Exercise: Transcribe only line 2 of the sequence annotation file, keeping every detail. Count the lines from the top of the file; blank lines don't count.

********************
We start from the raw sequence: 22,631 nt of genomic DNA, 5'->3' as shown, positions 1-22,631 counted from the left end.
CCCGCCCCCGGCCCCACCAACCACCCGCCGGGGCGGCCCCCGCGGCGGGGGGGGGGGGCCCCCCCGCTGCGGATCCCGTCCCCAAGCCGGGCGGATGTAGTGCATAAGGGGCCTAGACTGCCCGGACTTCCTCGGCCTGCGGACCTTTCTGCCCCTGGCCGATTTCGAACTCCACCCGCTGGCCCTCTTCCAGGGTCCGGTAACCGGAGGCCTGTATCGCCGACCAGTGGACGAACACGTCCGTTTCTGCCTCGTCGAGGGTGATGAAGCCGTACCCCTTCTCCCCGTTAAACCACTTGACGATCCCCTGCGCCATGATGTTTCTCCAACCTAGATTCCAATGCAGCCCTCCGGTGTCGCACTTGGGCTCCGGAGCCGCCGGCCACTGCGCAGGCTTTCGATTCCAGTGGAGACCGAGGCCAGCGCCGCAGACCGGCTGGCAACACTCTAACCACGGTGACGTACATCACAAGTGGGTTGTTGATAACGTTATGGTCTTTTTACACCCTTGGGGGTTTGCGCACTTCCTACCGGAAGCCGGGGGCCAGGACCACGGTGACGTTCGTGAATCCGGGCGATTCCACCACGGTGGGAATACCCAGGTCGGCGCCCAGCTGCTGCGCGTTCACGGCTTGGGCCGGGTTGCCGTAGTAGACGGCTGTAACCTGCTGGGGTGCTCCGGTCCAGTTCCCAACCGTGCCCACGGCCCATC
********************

CCCGCCCCCGGCCCCACCAACCACCCGCCGGGGCGGCCCCCGCGGCGGGGGGGGGGGGCCCCCCCGCTGCGGATCCCGTCCCCAAGCCGGGCGGATGTAGTGCATAAGGGGCCTAGACTGCCCGGACTTCCTCGGCCTGCGGACCTTTCTGCCCCTGGCCGATTTCGAACTCCACCCGCTGGCCCTCTTCCAGGGTCCGGTAACCGGAGGCCTGTATCGCCGACCAGTGGACGAACACGTCCGTTTCTGCCTCGTCGAGGGTGATGAAGCCGTACCCCTTCTCCCCGTTAAACCACTTGACGATCCCCTGCGCCATGATGTTTCTCCAACCTAGATTCCAATGCAGCCCTCCGGTGTCGCACTTGGGCTCCGGAGCCGCCGGCCACTGCGCAGGCTTTCGATTCCAGTGGAGACCGAGGCCAGCGCCGCAGACCGGCTGGCAACACTCTAACCACGGTGACGTACATCACAAGTGGGTTGTTGATAACGTTATGGTCTTTTTACACCCTTGGGGGTTTGCGCACTTCCTACCGGAAGCCGGGGGCCAGGACCACGGTGACGTTCGTGAATCCGGGCGATTCCACCACGGTGGGAATACCCAGGTCGGCGCCCAGCTGCTGCGCGTTCACGGCTTGGGCCGGGTTGCCGTAGTAGACGGCTGTAACCTGCTGGGGTGCTCCGGTCCAGTTCCCAACCGTGCCCACGGCCCATC